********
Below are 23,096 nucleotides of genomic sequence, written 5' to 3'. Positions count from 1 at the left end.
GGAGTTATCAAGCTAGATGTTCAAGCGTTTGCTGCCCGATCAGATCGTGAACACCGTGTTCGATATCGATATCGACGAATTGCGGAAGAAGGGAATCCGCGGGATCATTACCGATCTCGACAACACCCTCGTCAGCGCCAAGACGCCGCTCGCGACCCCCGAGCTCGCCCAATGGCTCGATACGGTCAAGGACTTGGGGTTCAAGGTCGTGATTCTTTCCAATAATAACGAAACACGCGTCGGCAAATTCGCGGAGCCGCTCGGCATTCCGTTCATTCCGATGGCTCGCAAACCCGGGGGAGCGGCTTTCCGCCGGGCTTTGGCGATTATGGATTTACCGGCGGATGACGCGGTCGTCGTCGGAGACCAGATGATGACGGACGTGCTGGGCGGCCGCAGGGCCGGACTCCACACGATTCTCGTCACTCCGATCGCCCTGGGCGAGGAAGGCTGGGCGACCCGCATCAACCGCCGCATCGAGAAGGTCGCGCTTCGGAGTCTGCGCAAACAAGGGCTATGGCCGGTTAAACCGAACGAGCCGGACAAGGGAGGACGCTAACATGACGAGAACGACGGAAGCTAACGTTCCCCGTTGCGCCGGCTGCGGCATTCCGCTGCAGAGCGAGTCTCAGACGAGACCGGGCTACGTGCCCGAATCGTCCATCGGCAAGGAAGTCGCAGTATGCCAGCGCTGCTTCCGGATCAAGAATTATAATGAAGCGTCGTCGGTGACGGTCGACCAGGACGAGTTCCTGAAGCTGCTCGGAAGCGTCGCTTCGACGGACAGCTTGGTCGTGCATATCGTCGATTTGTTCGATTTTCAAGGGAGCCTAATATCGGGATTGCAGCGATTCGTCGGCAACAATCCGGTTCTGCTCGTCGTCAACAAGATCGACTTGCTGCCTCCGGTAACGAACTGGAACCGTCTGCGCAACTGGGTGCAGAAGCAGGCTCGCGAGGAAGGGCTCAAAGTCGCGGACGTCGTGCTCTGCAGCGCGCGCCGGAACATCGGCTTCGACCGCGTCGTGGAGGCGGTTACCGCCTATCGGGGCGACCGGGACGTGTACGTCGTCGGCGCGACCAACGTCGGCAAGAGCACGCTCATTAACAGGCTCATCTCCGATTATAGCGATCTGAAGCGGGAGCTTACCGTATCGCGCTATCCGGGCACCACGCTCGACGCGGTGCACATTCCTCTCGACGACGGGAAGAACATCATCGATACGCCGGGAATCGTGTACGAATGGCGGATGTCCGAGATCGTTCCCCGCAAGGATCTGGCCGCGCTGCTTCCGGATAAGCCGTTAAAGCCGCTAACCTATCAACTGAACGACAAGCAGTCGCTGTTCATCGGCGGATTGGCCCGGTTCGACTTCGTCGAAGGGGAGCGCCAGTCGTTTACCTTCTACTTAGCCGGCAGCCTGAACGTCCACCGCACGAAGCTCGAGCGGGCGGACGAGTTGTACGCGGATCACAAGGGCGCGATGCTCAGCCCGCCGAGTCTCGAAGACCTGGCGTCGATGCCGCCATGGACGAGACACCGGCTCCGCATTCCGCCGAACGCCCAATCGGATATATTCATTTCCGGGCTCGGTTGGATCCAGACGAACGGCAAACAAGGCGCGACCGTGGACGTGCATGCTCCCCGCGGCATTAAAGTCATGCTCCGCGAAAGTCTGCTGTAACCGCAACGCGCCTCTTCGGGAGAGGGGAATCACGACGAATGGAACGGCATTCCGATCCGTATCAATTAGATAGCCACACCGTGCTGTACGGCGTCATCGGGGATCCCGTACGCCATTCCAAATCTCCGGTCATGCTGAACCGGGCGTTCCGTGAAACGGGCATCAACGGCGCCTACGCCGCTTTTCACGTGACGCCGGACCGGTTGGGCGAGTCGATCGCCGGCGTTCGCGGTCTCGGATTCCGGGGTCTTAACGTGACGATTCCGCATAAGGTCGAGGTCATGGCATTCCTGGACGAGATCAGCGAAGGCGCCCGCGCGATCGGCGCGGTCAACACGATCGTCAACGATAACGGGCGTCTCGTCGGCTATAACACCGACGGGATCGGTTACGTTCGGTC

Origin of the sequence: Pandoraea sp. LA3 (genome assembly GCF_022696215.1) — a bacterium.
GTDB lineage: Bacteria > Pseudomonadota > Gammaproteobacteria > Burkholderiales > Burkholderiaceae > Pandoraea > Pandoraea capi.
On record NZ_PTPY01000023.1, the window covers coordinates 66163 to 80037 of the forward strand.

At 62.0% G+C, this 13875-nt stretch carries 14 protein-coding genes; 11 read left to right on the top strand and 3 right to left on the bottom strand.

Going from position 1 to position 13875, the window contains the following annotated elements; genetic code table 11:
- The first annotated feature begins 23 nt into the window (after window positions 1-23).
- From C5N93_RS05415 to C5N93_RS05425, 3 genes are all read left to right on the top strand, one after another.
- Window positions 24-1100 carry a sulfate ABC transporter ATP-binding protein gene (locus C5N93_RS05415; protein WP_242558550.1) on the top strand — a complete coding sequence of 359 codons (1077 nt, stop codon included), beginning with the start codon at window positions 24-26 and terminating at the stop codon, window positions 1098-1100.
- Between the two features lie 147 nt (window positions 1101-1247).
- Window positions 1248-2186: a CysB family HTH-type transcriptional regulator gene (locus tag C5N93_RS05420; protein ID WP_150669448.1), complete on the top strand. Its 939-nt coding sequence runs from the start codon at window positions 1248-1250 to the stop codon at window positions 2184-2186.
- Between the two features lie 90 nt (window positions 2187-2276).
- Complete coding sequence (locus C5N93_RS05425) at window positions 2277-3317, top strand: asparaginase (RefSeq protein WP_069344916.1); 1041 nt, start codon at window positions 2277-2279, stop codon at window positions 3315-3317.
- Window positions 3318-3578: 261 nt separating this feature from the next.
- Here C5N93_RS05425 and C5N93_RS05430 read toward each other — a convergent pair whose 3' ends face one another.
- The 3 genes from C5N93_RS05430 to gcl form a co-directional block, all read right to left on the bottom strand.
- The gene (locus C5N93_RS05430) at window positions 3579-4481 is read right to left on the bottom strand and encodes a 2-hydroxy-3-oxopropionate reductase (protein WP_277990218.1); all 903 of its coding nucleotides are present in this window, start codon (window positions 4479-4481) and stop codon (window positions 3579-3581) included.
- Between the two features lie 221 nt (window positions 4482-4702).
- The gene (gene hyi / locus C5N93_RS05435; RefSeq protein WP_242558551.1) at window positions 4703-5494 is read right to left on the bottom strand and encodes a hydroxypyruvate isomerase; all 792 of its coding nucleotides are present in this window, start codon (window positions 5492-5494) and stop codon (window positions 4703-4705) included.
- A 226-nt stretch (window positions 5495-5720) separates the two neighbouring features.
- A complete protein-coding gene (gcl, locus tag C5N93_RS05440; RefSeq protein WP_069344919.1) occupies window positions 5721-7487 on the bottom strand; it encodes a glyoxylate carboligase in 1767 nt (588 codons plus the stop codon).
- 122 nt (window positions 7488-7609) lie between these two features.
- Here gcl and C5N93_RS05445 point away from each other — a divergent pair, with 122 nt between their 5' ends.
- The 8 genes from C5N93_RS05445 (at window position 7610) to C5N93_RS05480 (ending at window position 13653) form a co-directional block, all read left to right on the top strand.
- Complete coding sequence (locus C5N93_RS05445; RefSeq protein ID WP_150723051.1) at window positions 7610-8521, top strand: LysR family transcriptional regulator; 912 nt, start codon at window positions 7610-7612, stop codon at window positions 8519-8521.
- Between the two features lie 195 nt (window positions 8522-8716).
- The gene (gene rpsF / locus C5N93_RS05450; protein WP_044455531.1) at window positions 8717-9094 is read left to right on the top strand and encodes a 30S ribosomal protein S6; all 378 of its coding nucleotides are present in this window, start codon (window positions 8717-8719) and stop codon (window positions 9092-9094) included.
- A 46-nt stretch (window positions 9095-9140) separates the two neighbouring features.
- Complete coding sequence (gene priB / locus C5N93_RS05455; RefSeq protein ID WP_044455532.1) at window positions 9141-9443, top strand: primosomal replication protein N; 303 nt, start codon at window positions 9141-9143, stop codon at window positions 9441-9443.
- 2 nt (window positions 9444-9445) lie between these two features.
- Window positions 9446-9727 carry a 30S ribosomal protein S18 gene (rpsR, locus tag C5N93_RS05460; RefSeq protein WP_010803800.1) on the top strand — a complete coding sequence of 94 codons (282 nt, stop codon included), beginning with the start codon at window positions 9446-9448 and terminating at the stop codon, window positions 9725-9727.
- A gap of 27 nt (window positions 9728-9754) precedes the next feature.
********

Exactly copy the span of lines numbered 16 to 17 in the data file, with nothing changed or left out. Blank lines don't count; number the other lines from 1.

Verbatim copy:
- Here C5N93_RS05425 and C5N93_RS05430 read toward each other — a convergent pair whose 3' ends face one another.
- The 3 genes from C5N93_RS05430 to gcl form a co-directional block, all read right to left on the bottom strand.